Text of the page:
Creating a good planting scheme can be tricky. To help you create a great planting scheme, we’re going to dissect what made the planting scheme so good at the inspirational garden of Alcázar de los Reyes Cristianos in Cordoba, Spain.

Purple Ageratum & Red Salvia in background
Purple Ageratum & Red Salvia in background

How to Use Plants Effectively (the Power of One)

The Alcazar garden managed to create a scheme that was brave and bold by using very few plant varieties. Not only did it look amazing but it wasn’t boring, nor did it look like a municipal park.

They had large areas containing just one key plant. Sure, there was a box hedge around it and the occasional use of a different plant, but on the whole, there was one key or ‘Power Plant’.

How Do You Pick Your ‘Power Plant’?

Choosing a power plant is no easy task. Before I list a few of my favourites, let’s define what a ‘power plant’ is. It’s a plant that gives you the most bang for your buck. It doesn’t necessarily have to be evergreen but it does need to look good for a large proportion of the year regardless of whether it’s flowering.

Celosia cristata instead of traditional roses

The key to it is to pick plants as they have in the Alcazar Garden in Spain that are slightly unusual, not in the sense that they’re hard to come by, but in the sense that you wouldn’t expect to see that particular plant en masse (like using Celosia instead of Roses as shown in the picture).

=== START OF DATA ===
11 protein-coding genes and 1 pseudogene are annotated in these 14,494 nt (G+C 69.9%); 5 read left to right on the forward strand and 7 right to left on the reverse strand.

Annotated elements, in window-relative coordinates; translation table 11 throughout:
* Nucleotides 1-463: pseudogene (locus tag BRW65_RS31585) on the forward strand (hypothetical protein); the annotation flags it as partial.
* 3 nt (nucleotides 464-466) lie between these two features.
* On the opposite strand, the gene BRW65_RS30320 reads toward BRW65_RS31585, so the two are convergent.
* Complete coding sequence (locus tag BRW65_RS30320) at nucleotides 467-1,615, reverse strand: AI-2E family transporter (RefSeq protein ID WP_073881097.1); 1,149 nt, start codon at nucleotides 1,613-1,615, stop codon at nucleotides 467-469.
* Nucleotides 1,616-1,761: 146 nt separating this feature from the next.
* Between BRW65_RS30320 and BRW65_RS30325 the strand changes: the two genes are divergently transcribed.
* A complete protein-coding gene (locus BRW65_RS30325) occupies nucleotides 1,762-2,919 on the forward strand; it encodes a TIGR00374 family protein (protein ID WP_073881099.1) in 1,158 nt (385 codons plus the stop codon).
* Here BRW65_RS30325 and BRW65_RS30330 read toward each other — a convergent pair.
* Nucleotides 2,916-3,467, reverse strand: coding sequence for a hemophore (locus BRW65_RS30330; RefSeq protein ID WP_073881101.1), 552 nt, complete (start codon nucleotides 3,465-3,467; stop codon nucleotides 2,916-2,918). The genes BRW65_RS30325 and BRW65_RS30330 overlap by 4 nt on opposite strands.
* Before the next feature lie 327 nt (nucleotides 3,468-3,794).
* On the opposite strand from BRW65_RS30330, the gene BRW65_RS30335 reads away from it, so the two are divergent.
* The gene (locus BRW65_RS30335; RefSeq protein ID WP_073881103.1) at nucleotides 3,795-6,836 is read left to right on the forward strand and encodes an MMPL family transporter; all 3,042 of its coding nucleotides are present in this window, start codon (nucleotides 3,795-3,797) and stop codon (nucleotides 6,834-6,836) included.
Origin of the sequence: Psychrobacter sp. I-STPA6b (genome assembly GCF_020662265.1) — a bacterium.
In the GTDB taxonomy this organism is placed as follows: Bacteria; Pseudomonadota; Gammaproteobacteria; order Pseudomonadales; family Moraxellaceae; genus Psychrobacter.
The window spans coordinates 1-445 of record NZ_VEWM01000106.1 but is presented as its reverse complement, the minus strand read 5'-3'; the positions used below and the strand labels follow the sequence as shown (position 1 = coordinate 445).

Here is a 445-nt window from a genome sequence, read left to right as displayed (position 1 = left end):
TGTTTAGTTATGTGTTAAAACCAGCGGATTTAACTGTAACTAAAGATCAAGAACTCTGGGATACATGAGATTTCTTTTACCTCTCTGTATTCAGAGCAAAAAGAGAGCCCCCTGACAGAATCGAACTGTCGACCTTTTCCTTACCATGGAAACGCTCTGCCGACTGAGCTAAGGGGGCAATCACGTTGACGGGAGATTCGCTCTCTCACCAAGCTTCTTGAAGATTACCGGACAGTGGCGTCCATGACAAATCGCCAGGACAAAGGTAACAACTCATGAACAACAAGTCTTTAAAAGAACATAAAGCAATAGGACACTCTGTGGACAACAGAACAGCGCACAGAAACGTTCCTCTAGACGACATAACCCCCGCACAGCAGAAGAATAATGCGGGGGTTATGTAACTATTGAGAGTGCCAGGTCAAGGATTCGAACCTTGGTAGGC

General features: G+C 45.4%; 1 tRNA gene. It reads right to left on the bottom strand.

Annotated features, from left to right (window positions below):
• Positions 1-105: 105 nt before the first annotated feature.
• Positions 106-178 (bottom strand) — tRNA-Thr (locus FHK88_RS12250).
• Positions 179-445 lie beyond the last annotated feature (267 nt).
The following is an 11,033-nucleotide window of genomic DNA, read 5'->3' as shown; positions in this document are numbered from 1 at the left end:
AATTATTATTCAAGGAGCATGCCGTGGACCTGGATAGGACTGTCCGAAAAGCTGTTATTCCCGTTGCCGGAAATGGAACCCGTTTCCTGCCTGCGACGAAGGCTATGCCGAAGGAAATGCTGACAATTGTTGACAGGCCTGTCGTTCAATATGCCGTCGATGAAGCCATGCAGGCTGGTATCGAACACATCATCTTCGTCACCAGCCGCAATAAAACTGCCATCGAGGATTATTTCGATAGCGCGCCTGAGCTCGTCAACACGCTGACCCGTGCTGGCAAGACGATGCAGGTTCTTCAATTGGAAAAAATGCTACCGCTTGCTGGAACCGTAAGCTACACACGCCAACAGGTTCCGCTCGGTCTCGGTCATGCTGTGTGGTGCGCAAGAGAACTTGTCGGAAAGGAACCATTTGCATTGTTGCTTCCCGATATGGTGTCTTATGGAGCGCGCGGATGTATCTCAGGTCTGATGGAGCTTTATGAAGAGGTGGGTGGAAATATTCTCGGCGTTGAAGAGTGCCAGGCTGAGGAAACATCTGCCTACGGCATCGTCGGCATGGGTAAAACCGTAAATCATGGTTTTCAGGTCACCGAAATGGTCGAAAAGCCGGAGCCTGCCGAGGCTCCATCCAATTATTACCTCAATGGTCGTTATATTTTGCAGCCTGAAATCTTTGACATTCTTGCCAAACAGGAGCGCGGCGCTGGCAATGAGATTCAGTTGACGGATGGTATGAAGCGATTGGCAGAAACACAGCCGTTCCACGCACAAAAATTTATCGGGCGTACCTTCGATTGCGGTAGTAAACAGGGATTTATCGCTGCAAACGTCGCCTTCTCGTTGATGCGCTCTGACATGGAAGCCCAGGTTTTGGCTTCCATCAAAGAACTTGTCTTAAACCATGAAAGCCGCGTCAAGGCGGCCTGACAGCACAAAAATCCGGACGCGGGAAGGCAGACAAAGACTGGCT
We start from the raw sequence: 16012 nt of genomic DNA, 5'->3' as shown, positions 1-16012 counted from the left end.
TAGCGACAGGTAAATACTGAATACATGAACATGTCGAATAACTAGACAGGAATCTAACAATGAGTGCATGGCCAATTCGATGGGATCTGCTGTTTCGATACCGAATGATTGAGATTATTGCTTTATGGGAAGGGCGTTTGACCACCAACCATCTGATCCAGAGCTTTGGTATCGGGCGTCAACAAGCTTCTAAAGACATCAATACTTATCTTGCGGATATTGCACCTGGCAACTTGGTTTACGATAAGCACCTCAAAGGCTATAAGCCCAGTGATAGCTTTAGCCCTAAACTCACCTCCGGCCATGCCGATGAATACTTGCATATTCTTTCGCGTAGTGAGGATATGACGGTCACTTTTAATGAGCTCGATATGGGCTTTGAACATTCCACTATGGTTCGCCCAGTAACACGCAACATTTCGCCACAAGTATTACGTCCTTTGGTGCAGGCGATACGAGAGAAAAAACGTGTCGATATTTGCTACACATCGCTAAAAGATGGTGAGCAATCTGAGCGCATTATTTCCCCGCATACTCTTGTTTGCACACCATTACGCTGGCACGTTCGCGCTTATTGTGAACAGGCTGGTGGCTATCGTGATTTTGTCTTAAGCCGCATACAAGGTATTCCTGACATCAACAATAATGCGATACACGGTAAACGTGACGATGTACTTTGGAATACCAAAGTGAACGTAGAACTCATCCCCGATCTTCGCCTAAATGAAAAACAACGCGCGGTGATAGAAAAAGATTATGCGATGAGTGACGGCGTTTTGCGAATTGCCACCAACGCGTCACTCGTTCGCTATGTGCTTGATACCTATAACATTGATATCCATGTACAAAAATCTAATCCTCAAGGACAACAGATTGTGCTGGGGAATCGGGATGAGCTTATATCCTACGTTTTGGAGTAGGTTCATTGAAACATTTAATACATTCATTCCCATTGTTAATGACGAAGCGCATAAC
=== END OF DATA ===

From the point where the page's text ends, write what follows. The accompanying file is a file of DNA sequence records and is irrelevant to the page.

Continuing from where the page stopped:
Plant Quantity And Repetition Are Also Key

Pennisetum Grasses

You need to have an area big enough to put in a substantial enough group of the power plant and then still have room for some minor planting. That doesn’t mean to say you can’t do this in a small garden but you basically need an area big enough that you can put more than five of your power plant.

You also need to repeat it in other locations around your garden to create the best effect. If you think about it, mother nature plants in this way and let’s face it, she is the ultimate designer.

My Top 5 Power Plants

This is my current list, which does change quite frequently.

1. Nasella (Stipa) tenuissima – USDA hardiness zones 6-10

It’s a grass that moves like hair in the breeze and you just want to stroke it (‘pet’ it for my American friends!), and it’s great to show off other plants around it. And I think it looks fantastic planted in big bold groups. They grow best in full sun and well-drained soil. Please note: if you’re in areas like California, it can become invasive.

2. Agapanthus – zones 7-10

Blue, purple or white flowering varieties are available. The flowers last a fair while and semi-evergreen, strap-shaped leaves and overall form, make this a good plant to have in my book. They prefer full sun and a free-draining soil but I’ve grown them successfully in quite a heavy clay soil and in dappled light.